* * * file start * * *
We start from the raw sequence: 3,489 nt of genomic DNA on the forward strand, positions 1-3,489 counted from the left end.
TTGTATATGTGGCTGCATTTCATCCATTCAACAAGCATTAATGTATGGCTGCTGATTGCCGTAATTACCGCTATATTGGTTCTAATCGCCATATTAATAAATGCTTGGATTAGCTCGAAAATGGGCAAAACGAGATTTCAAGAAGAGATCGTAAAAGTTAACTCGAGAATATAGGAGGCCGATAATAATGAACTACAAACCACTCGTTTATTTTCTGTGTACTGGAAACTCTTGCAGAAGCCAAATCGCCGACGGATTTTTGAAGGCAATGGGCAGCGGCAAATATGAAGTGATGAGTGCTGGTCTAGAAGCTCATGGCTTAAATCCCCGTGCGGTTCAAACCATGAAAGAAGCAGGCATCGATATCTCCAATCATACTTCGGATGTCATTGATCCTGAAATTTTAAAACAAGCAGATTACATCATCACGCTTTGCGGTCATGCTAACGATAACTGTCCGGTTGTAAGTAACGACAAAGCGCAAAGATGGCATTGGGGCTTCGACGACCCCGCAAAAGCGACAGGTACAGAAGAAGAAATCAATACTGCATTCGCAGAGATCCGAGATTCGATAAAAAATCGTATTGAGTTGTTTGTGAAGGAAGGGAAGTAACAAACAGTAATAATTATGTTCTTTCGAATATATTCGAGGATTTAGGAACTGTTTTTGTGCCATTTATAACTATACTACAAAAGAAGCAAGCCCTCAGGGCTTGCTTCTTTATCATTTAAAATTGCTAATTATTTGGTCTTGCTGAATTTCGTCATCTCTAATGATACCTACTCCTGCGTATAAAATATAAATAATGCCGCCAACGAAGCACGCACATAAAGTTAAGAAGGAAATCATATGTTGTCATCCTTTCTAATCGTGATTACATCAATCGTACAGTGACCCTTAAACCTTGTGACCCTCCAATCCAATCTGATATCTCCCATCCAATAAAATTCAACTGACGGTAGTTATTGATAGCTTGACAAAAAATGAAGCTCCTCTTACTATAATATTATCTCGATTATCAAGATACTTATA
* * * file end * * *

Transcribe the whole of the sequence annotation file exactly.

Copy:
We start from the raw sequence: 3,489 nt of genomic DNA on the forward strand, positions 1-3,489 counted from the left end.
TTGTATATGTGGCTGCATTTCATCCATTCAACAAGCATTAATGTATGGCTGCTGATTGCCGTAATTACCGCTATATTGGTTCTAATCGCCATATTAATAAATGCTTGGATTAGCTCGAAAATGGGCAAAACGAGATTTCAAGAAGAGATCGTAAAAGTTAACTCGAGAATATAGGAGGCCGATAATAATGAACTACAAACCACTCGTTTATTTTCTGTGTACTGGAAACTCTTGCAGAAGCCAAATCGCCGACGGATTTTTGAAGGCAATGGGCAGCGGCAAATATGAAGTGATGAGTGCTGGTCTAGAAGCTCATGGCTTAAATCCCCGTGCGGTTCAAACCATGAAAGAAGCAGGCATCGATATCTCCAATCATACTTCGGATGTCATTGATCCTGAAATTTTAAAACAAGCAGATTACATCATCACGCTTTGCGGTCATGCTAACGATAACTGTCCGGTTGTAAGTAACGACAAAGCGCAAAGATGGCATTGGGGCTTCGACGACCCCGCAAAAGCGACAGGTACAGAAGAAGAAATCAATACTGCATTCGCAGAGATCCGAGATTCGATAAAAAATCGTATTGAGTTGTTTGTGAAGGAAGGGAAGTAACAAACAGTAATAATTATGTTCTTTCGAATATATTCGAGGATTTAGGAACTGTTTTTGTGCCATTTATAACTATACTACAAAAGAAGCAAGCCCTCAGGGCTTGCTTCTTTATCATTTAAAATTGCTAATTATTTGGTCTTGCTGAATTTCGTCATCTCTAATGATACCTACTCCTGCGTATAAAATATAAATAATGCCGCCAACGAAGCACGCACATAAAGTTAAGAAGGAAATCATATGTTGTCATCCTTTCTAATCGTGATTACATCAATCGTACAGTGACCCTTAAACCTTGTGACCCTCCAATCCAATCTGATATCTCCCATCCAATAAAATTCAACTGACGGTAGTTATTGATAGCTTGACAAAAAATGAAGCTCCTCTTACTATAATATTATCTCGATTATCAAGATACTTATA